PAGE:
I recently started watching a newly airing TV series titled: The Killing.
Based on a Danish series by the same name, The Killing can be summed up with its tagline: who killed Rosie Larsen?
Set in Seattle, Washington, the show follows the series of police investigations revolving around the murder of a teenage girl, Rosie Larsen, found dead in the submerged trunk of a politician’s car. When the city of Seattle is at the brink of mayoral elections, every twist in the Rosie Larsen murder case has more ramifications than that of a simple investigation. Some people want the truth to be hidden forever, while others long for it.
The first season is made up of thirteen episodes, each chronicling one day of the investigation. The show is highly absorbing. The overall tone is very dark, and it shows. The city is almost always gloomy and so is the whole ambiance. You delve into their world. You live the sorrow of the Larsen family and the frustration of the police department and the political bickering of candidates trying to score points against each other using Rosie’s murder.
The Killing is highly addictive as well. With each episode ending on a revelation regarding the investigation, it keeps you coming back to know what will happen. And unlike other murder investigation TV shows, this one is realistic. It is authentic. It is not about the death of Rosie Larsen, per se, as it is about the psychological aftermath.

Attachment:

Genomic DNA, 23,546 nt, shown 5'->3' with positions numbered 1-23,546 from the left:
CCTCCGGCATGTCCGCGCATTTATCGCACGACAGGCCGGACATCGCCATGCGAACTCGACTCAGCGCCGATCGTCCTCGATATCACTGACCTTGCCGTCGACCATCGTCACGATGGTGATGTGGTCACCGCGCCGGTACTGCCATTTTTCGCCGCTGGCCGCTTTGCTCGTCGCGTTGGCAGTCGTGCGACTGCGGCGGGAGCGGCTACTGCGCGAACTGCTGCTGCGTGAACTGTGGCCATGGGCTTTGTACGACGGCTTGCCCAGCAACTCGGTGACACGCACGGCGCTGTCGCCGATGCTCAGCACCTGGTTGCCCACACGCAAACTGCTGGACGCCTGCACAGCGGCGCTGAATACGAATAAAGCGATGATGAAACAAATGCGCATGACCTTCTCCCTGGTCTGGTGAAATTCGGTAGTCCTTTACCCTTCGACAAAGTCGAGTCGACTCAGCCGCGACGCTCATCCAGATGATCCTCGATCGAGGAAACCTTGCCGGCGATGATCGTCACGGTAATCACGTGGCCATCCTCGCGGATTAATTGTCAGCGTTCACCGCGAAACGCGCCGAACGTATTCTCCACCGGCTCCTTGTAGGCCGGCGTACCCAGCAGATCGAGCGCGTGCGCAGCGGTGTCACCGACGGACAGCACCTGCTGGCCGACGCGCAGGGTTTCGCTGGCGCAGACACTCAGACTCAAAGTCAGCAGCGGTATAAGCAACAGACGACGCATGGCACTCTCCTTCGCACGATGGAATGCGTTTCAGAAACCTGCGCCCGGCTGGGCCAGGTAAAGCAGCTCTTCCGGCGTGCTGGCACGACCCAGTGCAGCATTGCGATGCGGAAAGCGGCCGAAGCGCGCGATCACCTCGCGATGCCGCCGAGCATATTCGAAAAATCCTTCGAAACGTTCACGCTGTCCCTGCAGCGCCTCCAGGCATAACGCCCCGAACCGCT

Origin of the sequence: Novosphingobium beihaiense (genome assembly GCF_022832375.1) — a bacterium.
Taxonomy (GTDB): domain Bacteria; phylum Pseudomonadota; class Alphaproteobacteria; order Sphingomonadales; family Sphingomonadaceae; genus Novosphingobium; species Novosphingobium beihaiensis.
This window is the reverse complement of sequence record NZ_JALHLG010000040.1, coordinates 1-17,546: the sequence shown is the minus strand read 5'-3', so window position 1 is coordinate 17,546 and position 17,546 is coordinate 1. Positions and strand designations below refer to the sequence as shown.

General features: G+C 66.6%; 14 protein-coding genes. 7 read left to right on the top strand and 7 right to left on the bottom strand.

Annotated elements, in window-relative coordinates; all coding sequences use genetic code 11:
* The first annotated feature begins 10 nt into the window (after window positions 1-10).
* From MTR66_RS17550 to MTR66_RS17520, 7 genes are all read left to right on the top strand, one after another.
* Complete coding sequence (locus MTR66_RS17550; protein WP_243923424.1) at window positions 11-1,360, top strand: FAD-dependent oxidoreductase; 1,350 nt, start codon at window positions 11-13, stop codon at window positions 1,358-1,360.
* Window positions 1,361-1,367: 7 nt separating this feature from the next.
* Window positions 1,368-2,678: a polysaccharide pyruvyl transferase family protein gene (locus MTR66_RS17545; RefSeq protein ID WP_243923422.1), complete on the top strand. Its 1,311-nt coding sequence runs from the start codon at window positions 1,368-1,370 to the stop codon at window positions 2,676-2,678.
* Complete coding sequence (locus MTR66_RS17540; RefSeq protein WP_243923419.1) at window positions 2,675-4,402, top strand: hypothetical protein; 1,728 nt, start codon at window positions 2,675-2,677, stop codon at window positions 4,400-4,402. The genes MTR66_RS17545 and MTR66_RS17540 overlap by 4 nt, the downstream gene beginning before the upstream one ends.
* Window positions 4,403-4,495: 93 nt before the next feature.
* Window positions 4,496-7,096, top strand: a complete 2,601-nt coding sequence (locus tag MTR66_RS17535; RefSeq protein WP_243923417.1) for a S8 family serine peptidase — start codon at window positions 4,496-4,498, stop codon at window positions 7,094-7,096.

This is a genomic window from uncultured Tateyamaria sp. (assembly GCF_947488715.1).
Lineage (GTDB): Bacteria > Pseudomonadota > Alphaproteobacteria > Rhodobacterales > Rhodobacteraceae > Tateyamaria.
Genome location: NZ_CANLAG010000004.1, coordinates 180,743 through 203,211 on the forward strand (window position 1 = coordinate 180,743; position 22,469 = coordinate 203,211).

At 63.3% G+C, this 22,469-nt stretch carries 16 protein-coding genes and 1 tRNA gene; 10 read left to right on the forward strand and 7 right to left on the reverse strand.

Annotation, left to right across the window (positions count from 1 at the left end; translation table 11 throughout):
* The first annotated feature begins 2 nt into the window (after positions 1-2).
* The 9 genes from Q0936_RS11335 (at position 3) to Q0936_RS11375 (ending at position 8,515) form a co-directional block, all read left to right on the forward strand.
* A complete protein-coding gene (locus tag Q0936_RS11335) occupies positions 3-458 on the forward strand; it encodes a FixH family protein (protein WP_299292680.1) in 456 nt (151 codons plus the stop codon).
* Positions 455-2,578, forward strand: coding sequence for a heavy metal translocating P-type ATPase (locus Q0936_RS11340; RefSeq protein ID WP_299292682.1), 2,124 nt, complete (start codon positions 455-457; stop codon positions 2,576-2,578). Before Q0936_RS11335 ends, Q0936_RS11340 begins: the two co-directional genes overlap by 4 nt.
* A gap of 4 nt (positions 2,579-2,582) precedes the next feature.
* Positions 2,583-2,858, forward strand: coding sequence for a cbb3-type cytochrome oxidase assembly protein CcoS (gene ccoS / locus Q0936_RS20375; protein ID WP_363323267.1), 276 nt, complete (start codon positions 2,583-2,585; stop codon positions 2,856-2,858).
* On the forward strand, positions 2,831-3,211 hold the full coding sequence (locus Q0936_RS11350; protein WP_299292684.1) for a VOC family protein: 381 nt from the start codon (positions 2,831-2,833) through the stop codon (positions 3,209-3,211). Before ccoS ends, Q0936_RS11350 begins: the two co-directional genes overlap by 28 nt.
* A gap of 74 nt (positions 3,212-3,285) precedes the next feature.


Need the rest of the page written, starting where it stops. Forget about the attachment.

Starring Mireille Enos as lead police investigator Sarah, The Killing has very strong acting. None of the actors and actresses in it underperform. They actually blow you away at certain points Michelle Forbes, whom I know from True Blood, gives a powerhouse performance as Rosie’s mother. At one point, when she learns her daughter died by drowning, she tries to mimic the feeling by submerging herself in the bathtub. Not able to continue through it, she emerges, weeping, clutching the side of the tub. And it is in moments like this that The Killing gives you chills.
Overall, this is a series that you must watch. Why? because it’s real, raw and sometimes gut-wrenching. The series does not shy away from ripping the bandaid while the wound is still fresh. On the contrary, it relishes in the idea of doing so. And I honestly really want to know who killed Rosie Larsen.